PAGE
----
Greg Dean, Radio Software Innovator, Dies at 72

Dave Scott remembers a pioneer who was a competitor and, later, a business partner
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Greg Dean, left, is one of a crew installing an Epicenter at Cox station WMMO(FM) in Orlando, Fla. 

Greg Dean, left, is one of a crew installing an Epicenter at Cox station WMMO(FM) in Orlando, Fla. 

Gregory Dean, founder of a company that pioneered in the areas of radio traffic and billing and automation, died Sept. 11 in Overland Park, Kan., at age 72, the Kansas City Star reports.

“Greg Dean was a true pioneer, inventing many of the tools that radio stations have taken for granted for decades,” UncompressedMusic.com CEO and Scott Studios founder Dave Scott wrote in an email to Radio World.

Dean and his wife Vicki founded Computer Concepts Corp. in 1974 in Lenexa, Kan. He discovered a talent for computers after using a Wang 2200 computer to create accounting software for his five Dunkin’ Donuts franchises — stores that he acquired as part of a plan to become a radio station owner.

Dean had attained his FCC first-class amateur radio license and built a radio transmitter at age 16, then turned his interest into a job at Austin, Texas, station KNOW(AM) while he was a student at the University of Texas. He later moved to Wichita, Kan., where he had stints as on-air talent for KLEO(AM) and KEYN(FM).

With his radio background, it’s not surprising that Dean realized his accounting “software could be adapted into a turnkey broadcast-scheduling system,” according to his obituary.

Scott recalls that Dean put a pilot’s license, earned at age 16, to good use during the 1970s and ‘80s. The company owned a small airplane, which Dean and field techs who were also pilots used to “provide quick on-site service to radio stations if needed in the era of mainframe computers.”

During Computer Concepts early days, Scott remembers, “We exhibited across the aisle from each other at most trade shows” when Scott ran Century 21 Programming from 1973 to 1992.

Dean went on to expand CCC’s portfolio to include other applications, and the company eventually grew to 110 employees and had clients on five continents, according to his obituary.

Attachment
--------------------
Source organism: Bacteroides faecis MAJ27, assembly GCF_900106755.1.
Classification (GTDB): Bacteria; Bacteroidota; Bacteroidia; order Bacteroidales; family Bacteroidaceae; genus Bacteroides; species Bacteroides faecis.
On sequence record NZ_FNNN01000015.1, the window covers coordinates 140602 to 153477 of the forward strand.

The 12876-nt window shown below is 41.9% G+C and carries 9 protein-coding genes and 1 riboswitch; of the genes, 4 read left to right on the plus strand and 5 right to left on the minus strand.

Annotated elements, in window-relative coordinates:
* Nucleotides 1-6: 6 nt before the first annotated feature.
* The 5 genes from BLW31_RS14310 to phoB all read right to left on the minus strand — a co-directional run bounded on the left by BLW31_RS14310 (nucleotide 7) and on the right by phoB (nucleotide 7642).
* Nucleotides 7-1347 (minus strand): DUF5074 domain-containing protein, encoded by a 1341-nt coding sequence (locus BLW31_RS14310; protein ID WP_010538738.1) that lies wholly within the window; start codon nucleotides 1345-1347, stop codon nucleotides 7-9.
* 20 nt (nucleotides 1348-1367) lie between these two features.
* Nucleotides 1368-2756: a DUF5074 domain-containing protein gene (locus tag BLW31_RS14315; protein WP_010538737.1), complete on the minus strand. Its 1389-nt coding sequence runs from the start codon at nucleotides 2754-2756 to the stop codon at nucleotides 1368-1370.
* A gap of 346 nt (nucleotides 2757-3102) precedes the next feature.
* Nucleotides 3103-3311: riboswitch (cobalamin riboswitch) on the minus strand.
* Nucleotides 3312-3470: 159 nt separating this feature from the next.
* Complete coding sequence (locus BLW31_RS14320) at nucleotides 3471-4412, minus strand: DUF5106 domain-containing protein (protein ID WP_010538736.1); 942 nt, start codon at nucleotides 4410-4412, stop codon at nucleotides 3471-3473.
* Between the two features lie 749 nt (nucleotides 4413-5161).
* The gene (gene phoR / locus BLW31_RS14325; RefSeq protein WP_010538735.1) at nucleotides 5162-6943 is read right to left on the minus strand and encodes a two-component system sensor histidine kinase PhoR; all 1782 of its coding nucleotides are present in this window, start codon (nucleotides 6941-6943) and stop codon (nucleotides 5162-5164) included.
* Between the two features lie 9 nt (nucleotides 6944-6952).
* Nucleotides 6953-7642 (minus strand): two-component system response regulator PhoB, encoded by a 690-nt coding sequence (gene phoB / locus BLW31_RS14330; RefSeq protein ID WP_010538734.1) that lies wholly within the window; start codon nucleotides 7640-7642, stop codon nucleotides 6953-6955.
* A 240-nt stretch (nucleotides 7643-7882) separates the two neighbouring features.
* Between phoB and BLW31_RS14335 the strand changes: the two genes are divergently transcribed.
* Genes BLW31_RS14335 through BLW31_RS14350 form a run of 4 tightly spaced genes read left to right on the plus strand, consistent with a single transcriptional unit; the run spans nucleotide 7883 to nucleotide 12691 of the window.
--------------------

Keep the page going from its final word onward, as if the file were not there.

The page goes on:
Among other innovations, Dean and his team developed Visual Traffic in the early ‘90s — “the early days of Windows and graphical user interface,” Scott said.

According to Scott, Computer Concepts in 1990 developed the Digital Commercial System radio automation for satellite formats, which he called an industry standard. Scott noted Dean also co-owned “a patent on the first ‘2+1’ digital audio card that could play back with overlap of two recordings while recording something else at the same time.”

Later in the decade, the company developed Epicenter, an audio-over-IP super-switcher, but CCC soon after encountered financial challenges.

In 2000, Computer Concepts merged with Scott Studios, which had entered the market as a competitor in 1992. Computer Concepts Corp. became a wholly owned subsidiary of Scott Studios; the Deans owned 20% of Scott Studios as part of the deal. Scott was also made CEO of CCC, but Dean remained on as vice president and also held a seat on the board of directors for a brief time.

The Maestro and Visual Traffic products retained the Computer Concepts branding until Visual Traffic was sold to Wicks (now Marketron) in 2001. Scott said that Wicks traded its “Digital Universe automation product to Scott Studios in exchange for Computer Concepts' Visual Traffic and a very large cash payment.”

In 2004, dMarc Broadcasting acquired both Computer Concepts and Scott Studios, which then sold them to Google a year later. WideOrbit then purchased the companies in 2009.

Dean continued his pioneering work until his 2013 retirement, when he began to suffer from symptoms of Lewy Body Dementia, according to his obituary.

Read his full obituary online at Legacy.com.

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